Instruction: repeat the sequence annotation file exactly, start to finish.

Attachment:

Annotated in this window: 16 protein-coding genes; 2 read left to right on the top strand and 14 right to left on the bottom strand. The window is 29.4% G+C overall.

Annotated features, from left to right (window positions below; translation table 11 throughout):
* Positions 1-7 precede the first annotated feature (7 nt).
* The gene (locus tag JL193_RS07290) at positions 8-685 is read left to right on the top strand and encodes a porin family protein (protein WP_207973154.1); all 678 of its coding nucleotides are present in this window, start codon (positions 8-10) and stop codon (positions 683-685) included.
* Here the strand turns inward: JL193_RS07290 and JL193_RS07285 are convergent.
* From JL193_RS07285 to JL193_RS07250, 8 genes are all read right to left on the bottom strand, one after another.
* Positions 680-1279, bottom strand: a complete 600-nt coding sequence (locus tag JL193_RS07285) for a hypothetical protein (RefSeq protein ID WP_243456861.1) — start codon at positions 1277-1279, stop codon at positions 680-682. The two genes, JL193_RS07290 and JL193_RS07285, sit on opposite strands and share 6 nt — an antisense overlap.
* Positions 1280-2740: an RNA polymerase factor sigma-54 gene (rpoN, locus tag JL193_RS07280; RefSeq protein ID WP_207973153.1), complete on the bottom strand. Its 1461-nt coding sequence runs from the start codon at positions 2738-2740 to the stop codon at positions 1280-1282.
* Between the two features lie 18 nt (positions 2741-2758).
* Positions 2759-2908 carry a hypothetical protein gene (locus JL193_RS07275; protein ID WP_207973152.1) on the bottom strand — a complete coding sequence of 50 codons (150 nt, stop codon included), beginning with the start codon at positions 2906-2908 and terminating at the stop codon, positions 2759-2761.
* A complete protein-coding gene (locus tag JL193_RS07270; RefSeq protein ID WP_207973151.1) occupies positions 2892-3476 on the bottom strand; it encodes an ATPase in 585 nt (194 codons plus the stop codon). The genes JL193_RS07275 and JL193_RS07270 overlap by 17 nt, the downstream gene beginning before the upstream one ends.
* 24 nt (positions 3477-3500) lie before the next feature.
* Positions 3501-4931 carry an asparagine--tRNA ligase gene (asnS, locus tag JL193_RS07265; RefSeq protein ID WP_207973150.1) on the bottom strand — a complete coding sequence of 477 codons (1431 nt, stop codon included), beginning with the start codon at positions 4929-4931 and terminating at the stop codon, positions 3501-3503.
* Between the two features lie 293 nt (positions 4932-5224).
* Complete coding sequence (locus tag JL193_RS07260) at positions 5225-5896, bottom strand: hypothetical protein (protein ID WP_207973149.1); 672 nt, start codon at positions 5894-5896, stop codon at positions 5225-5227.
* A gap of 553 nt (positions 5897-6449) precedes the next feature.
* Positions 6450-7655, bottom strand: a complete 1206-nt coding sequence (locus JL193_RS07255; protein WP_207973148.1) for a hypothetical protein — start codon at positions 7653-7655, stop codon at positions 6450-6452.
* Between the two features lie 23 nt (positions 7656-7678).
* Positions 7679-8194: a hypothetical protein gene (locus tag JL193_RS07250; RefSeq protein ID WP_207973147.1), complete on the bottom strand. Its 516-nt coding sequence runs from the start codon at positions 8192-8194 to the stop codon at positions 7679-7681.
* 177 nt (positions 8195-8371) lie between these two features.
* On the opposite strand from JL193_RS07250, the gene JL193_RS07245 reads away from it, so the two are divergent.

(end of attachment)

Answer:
Annotated in this window: 16 protein-coding genes; 2 read left to right on the top strand and 14 right to left on the bottom strand. The window is 29.4% G+C overall.

Annotated features, from left to right (window positions below; translation table 11 throughout):
* Positions 1-7 precede the first annotated feature (7 nt).
* The gene (locus tag JL193_RS07290) at positions 8-685 is read left to right on the top strand and encodes a porin family protein (protein WP_207973154.1); all 678 of its coding nucleotides are present in this window, start codon (positions 8-10) and stop codon (positions 683-685) included.
* Here the strand turns inward: JL193_RS07290 and JL193_RS07285 are convergent.
* From JL193_RS07285 to JL193_RS07250, 8 genes are all read right to left on the bottom strand, one after another.
* Positions 680-1279, bottom strand: a complete 600-nt coding sequence (locus tag JL193_RS07285) for a hypothetical protein (RefSeq protein ID WP_243456861.1) — start codon at positions 1277-1279, stop codon at positions 680-682. The two genes, JL193_RS07290 and JL193_RS07285, sit on opposite strands and share 6 nt — an antisense overlap.
* Positions 1280-2740: an RNA polymerase factor sigma-54 gene (rpoN, locus tag JL193_RS07280; RefSeq protein ID WP_207973153.1), complete on the bottom strand. Its 1461-nt coding sequence runs from the start codon at positions 2738-2740 to the stop codon at positions 1280-1282.
* Between the two features lie 18 nt (positions 2741-2758).
* Positions 2759-2908 carry a hypothetical protein gene (locus JL193_RS07275; protein ID WP_207973152.1) on the bottom strand — a complete coding sequence of 50 codons (150 nt, stop codon included), beginning with the start codon at positions 2906-2908 and terminating at the stop codon, positions 2759-2761.
* A complete protein-coding gene (locus tag JL193_RS07270; RefSeq protein ID WP_207973151.1) occupies positions 2892-3476 on the bottom strand; it encodes an ATPase in 585 nt (194 codons plus the stop codon). The genes JL193_RS07275 and JL193_RS07270 overlap by 17 nt, the downstream gene beginning before the upstream one ends.
* 24 nt (positions 3477-3500) lie before the next feature.
* Positions 3501-4931 carry an asparagine--tRNA ligase gene (asnS, locus tag JL193_RS07265; RefSeq protein ID WP_207973150.1) on the bottom strand — a complete coding sequence of 477 codons (1431 nt, stop codon included), beginning with the start codon at positions 4929-4931 and terminating at the stop codon, positions 3501-3503.
* Between the two features lie 293 nt (positions 4932-5224).
* Complete coding sequence (locus tag JL193_RS07260) at positions 5225-5896, bottom strand: hypothetical protein (protein ID WP_207973149.1); 672 nt, start codon at positions 5894-5896, stop codon at positions 5225-5227.
* A gap of 553 nt (positions 5897-6449) precedes the next feature.
* Positions 6450-7655, bottom strand: a complete 1206-nt coding sequence (locus JL193_RS07255; protein WP_207973148.1) for a hypothetical protein — start codon at positions 7653-7655, stop codon at positions 6450-6452.
* Between the two features lie 23 nt (positions 7656-7678).
* Positions 7679-8194: a hypothetical protein gene (locus tag JL193_RS07250; RefSeq protein ID WP_207973147.1), complete on the bottom strand. Its 516-nt coding sequence runs from the start codon at positions 8192-8194 to the stop codon at positions 7679-7681.
* 177 nt (positions 8195-8371) lie between these two features.
* On the opposite strand from JL193_RS07250, the gene JL193_RS07245 reads away from it, so the two are divergent.